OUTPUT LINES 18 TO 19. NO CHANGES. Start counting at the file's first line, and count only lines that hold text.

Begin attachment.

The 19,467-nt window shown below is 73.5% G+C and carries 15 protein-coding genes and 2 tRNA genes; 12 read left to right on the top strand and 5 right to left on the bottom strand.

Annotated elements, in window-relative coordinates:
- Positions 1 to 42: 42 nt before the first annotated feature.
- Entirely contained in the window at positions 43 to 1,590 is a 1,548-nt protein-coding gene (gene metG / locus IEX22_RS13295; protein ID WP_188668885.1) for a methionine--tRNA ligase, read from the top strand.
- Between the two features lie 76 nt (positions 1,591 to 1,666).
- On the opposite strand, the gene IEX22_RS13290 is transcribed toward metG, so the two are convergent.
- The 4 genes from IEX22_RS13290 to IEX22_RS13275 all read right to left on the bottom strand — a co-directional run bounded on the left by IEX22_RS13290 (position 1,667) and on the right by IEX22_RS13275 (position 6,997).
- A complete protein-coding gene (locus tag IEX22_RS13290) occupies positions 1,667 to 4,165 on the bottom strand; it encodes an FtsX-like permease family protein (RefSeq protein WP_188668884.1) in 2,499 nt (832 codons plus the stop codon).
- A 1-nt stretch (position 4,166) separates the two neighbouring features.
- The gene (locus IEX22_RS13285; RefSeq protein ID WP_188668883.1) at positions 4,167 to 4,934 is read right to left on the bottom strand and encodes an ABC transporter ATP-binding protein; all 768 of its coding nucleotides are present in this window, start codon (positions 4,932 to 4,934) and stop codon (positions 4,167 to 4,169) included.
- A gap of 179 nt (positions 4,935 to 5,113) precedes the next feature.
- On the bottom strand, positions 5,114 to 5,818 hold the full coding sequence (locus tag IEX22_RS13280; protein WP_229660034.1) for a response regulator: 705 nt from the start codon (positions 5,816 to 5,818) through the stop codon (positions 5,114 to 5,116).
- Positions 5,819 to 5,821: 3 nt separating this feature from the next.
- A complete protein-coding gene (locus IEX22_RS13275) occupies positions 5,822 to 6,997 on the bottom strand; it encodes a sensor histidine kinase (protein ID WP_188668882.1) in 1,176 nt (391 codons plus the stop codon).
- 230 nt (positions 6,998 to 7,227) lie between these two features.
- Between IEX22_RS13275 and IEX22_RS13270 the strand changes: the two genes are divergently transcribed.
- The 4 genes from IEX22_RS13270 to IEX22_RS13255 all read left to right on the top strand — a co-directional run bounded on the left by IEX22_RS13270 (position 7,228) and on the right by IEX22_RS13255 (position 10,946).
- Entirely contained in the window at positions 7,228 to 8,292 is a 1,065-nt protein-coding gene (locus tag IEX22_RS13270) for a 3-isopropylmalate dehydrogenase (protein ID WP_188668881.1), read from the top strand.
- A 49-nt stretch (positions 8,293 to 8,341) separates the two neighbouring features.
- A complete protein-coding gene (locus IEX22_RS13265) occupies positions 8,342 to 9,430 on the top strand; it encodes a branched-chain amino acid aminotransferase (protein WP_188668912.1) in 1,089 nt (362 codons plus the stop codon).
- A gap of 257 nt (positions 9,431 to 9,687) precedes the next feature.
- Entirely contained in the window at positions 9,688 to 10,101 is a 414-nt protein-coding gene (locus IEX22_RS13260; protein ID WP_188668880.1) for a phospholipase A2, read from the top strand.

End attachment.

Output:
- Entirely contained in the window at positions 7,228 to 8,292 is a 1,065-nt protein-coding gene (locus tag IEX22_RS13270) for a 3-isopropylmalate dehydrogenase (protein ID WP_188668881.1), read from the top strand.
- A 49-nt stretch (positions 8,293 to 8,341) separates the two neighbouring features.